Take a moment and picture a large city with a memorable skyline that you’ve either called home or visited on a regular basis. Think about the skyline from the outside looking in and consider which buildings you visualize to the right or left of center. Now ask yourself why you put them in their specific spots. Chances are you picture them from the direction you most commonly come from when entering the city. If this is difficult for you to envision, take Chicago as an example. If you’re from Indiana, you think of the skyline with Lake Michigan on the right. If you’re from Wisconsin, you probably picture the skyline with the lake on the left. You might be from somewhere else and see the lake behind the city. All descriptions are correct; Lake Michigan can be described as to the left, right, behind, or in front of Chicago. It all depends on your vantage point.
Let’s take this concept and apply it to business. The vast majority of workers operate in groups frequently tasked with completing projects. While many projects are routine in nature and/or require a stringent process to be followed to complete, many others are less regimented with solutions that are open to interpretation and personal judgment. In these cases, each member’s approach to the project will usually be unique. Now think of the project as a city. Your approach to the project is heavily dependent on your origin or reference point. Your colleagues’ approaches work in the same fashion. Similar to how people from Indiana think of Chicago differently than people from Wisconsin, so to group members will each think of the project in their own ways.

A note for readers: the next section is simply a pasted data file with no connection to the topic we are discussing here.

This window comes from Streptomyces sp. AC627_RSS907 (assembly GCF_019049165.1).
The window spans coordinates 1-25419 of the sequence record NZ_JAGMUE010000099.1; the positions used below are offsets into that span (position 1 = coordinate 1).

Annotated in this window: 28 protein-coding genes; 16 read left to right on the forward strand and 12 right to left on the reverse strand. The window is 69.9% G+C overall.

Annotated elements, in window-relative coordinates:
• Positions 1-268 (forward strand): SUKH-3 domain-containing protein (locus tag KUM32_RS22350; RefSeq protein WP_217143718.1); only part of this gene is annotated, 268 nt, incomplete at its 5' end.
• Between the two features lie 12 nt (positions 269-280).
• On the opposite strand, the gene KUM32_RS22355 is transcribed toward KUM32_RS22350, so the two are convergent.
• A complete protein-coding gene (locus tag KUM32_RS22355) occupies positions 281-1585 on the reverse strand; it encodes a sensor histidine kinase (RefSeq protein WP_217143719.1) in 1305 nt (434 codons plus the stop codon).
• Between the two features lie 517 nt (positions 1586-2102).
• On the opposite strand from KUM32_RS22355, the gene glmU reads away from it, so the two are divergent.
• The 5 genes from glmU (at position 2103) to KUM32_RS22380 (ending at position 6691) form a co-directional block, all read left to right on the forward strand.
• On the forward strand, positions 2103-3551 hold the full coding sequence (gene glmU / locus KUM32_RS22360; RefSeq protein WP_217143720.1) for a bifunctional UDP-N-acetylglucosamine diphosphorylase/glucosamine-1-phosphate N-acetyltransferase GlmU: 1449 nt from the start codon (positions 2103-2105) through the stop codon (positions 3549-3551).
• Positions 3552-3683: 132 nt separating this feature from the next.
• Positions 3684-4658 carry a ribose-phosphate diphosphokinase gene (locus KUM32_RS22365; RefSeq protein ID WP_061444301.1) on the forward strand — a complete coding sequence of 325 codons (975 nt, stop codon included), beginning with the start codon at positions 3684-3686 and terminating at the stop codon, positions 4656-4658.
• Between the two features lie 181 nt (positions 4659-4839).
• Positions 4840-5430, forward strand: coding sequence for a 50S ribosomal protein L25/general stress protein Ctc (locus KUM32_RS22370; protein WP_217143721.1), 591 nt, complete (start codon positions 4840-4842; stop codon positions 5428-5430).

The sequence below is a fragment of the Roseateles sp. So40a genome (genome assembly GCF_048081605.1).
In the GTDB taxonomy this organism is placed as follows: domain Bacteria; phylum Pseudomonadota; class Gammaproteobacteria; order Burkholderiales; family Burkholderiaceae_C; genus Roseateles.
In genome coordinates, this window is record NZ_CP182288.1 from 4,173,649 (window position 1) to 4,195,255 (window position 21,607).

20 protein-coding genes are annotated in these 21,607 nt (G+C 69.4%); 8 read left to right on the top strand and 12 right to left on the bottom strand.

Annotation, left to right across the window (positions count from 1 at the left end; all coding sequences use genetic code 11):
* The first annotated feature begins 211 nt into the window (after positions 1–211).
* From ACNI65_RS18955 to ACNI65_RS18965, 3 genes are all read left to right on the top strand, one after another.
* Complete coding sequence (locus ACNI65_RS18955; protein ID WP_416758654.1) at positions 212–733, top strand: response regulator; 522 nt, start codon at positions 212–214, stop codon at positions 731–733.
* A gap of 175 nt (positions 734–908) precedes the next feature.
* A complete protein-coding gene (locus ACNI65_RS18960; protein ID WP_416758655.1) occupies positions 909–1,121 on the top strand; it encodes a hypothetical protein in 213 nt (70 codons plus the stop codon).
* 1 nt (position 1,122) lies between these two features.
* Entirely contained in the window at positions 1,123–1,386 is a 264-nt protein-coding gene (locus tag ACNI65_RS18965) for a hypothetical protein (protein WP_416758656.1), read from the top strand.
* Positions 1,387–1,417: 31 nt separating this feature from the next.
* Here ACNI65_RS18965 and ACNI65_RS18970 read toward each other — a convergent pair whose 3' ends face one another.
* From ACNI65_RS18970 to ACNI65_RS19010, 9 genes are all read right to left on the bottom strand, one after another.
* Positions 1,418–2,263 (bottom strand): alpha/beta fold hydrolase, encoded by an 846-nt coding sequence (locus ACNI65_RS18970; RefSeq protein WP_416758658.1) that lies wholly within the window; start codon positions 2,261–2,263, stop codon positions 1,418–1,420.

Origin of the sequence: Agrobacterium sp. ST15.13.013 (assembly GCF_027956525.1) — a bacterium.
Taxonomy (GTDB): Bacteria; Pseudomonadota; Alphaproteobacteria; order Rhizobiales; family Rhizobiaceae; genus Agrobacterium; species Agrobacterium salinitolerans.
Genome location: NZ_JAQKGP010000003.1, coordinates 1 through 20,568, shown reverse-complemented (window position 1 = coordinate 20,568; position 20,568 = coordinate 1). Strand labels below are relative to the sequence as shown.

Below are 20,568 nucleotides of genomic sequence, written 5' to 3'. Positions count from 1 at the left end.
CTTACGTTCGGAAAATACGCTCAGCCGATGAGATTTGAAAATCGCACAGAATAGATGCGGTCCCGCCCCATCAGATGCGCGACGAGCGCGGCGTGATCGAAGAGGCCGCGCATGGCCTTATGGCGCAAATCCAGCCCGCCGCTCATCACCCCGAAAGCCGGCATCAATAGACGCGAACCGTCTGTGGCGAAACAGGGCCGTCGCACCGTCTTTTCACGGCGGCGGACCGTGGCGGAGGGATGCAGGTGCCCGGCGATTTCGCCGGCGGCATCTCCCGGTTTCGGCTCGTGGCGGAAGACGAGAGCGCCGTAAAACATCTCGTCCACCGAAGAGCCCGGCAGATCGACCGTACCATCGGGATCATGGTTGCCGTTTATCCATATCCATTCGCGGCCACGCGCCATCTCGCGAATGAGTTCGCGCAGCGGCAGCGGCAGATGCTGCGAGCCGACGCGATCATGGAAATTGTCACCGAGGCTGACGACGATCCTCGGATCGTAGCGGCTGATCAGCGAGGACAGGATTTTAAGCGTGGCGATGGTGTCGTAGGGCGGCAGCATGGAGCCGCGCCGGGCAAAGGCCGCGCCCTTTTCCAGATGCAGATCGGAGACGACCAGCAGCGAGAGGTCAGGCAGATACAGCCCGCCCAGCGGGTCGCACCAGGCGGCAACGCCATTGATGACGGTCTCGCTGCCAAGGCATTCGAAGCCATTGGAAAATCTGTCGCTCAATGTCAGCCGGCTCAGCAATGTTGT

A great project leader understands the basic principle that our origins impacts how we collaborate on a project. More importantly, that leader knows how to go about understanding and leveraging each member’s point of reference to take the project to completion. Much like effective problem solving requires extensive study of the problem itself, collaboration requires extensive understanding of the people involved. What are their goals and motives? What experiences are they bringing to the table? What’s shaping their approach to the project? In order to be effective, project leaders need to be considering these questions. For your next project, spend some time contemplating how where you (and your teammates) are coming from and how that origin might influence the way you are approaching the project at hand. The results might be very interesting.